Paul Vosper: Technical Artist

Photo Web Blog Project

I've been wanting to post photos from a 2016 backpacking trip tp Hell's Canyon, but it's been hung up on technical details. The site is finally up (yay!) and I wanted to write about some of the goals and challenges for the project.

Hell's Canyon 2016

The blog post tells the story of hiking Hell's Canyon principally through 38 photos. Each photo is from a hi-res source and must be converted to three sizes for web presentation (thumbnail, main display and zoom-able). That's a daunting 114 png files that need to be generated, something I'm not anxious to do by hand.

For the 2015 trip to Jasper, I used Sandvox. It worked really well and allowed me to focus on the images and words without having to worry about the html or css; but, it didn't allow me to match the aesthetics of the website and having to reverse-engineer the templates was annoying.

We've been talking about GIMP and Python at the TA Social. I've fiddled around with it a bit but never done anything serious, so this seemed like a great time to create some simple tools to help with the image processing.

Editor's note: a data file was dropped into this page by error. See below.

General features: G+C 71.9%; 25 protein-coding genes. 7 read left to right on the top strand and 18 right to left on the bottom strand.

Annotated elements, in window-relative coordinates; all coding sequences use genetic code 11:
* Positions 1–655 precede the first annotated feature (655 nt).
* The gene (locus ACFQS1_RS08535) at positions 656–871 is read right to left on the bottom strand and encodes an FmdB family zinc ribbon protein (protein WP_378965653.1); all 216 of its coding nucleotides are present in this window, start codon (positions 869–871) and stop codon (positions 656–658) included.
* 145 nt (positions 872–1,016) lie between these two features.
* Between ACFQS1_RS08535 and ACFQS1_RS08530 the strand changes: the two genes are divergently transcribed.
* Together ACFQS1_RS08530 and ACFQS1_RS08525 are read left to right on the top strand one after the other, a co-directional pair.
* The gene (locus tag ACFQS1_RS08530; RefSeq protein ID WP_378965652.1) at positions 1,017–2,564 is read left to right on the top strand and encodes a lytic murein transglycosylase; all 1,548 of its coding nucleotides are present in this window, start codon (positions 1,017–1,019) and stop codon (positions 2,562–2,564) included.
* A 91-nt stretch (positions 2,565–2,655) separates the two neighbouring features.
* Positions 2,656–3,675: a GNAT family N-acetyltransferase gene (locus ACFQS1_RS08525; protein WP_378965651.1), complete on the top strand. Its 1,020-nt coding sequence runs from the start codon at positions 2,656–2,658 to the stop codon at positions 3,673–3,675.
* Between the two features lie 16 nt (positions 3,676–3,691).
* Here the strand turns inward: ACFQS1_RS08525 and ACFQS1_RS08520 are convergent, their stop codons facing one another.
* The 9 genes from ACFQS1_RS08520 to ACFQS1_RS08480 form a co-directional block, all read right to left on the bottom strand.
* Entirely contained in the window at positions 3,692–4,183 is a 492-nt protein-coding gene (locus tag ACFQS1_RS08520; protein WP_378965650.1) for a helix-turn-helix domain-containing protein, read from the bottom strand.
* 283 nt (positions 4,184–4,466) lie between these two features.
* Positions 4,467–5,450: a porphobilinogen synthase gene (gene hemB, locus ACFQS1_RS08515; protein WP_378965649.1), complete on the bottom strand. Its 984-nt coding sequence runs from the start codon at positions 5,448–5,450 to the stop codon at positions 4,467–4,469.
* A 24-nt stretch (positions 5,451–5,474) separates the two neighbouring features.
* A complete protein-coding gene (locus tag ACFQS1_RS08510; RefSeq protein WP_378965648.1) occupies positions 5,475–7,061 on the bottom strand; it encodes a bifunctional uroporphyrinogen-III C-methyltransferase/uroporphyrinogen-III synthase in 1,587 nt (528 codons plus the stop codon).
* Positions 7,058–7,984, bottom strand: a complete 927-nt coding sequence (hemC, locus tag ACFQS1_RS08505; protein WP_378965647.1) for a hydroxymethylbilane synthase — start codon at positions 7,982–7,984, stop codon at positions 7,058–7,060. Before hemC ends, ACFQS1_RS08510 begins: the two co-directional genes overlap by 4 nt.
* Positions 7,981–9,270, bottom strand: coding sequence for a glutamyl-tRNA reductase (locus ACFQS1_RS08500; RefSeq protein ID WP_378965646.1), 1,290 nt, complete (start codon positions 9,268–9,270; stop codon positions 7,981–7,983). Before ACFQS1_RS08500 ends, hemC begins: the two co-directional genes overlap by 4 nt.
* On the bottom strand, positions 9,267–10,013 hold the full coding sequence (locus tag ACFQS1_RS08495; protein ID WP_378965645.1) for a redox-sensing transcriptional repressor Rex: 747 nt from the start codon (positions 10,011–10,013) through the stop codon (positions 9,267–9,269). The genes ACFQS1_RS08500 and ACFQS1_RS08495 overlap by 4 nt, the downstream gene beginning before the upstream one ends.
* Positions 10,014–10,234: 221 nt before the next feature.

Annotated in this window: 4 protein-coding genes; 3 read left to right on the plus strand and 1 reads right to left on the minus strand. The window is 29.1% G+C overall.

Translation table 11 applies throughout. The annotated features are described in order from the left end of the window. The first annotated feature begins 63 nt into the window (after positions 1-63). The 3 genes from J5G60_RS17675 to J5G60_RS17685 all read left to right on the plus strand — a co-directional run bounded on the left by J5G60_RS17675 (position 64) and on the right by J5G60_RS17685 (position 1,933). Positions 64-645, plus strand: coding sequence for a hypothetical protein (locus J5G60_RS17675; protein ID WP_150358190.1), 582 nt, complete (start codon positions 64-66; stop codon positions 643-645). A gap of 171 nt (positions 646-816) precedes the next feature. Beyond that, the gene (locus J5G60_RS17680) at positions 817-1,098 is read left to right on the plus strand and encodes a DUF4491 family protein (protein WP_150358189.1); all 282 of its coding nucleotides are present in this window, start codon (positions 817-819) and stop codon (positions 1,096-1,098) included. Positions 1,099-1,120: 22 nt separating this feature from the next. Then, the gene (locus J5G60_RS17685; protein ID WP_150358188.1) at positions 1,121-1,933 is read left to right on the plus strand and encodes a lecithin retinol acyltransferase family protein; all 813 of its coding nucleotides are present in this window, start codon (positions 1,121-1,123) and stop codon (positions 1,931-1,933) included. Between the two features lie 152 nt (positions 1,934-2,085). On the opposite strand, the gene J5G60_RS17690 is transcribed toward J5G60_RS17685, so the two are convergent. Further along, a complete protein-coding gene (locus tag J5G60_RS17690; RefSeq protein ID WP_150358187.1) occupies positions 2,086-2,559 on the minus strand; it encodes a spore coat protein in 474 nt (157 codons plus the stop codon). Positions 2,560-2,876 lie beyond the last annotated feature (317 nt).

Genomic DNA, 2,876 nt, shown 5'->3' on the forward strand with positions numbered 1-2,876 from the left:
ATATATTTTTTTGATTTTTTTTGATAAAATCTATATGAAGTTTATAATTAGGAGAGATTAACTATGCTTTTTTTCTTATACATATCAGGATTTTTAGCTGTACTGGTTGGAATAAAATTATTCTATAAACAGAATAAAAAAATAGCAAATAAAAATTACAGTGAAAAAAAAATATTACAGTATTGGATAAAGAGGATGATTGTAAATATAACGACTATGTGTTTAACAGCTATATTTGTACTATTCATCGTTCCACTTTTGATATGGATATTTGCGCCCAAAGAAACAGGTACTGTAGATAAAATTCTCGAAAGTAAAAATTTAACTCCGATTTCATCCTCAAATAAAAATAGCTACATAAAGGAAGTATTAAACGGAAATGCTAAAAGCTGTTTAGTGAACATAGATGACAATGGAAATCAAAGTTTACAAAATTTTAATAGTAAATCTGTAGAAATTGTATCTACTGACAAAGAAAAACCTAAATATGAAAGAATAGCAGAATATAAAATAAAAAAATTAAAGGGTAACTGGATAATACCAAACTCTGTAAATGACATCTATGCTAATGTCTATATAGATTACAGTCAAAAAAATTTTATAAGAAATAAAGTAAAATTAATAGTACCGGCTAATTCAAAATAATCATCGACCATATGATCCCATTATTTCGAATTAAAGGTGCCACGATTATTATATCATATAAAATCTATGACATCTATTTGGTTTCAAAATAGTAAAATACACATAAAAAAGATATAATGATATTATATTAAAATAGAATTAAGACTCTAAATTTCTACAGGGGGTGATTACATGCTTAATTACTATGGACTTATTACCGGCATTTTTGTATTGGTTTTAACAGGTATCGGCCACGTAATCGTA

The GIMP tool is really basic: from the source image scale using Sinc (Lanczos3), apply an Unsharp Mask filter then save the file in PNG format with a given name to a desired location. You've probably seen my posts as I worked through this, so I'll spare y'all the details. In hindsight, none of this was terribly difficult and I just need to do a bit of investigation and experimentation. Most of the experiments are up in GitHub with the final code and some scratchy notes.

Creating the page template was the next task. As with most web pages, the design is the hard part and the code is easy (or easier, anyway). Once I had the template, I could start creating the actual blog pages.

I knew I wanted to arrange everything per day, and wanted the narrative to describe not just the image, but the journey. I chose a picture of our tents at the beginning of each day to help set the general location. Eight pages per day seemed about right - enough information to describe the day, without becoming too tedious - and they fit neatly in two rows in the site's page layout. The words are not as cohesive as I would have liked, as some images sparked fond memories for me while others were simple 'connective tissue' (you can tell by the simpler descriptions).

As with most projects, I'm happy that it's finished but not completely satisfied with the outcome. The only projects I consider failures are the ones I haven't finished - yet - so I'll check this one off as a success and move on to the next.

Right? Right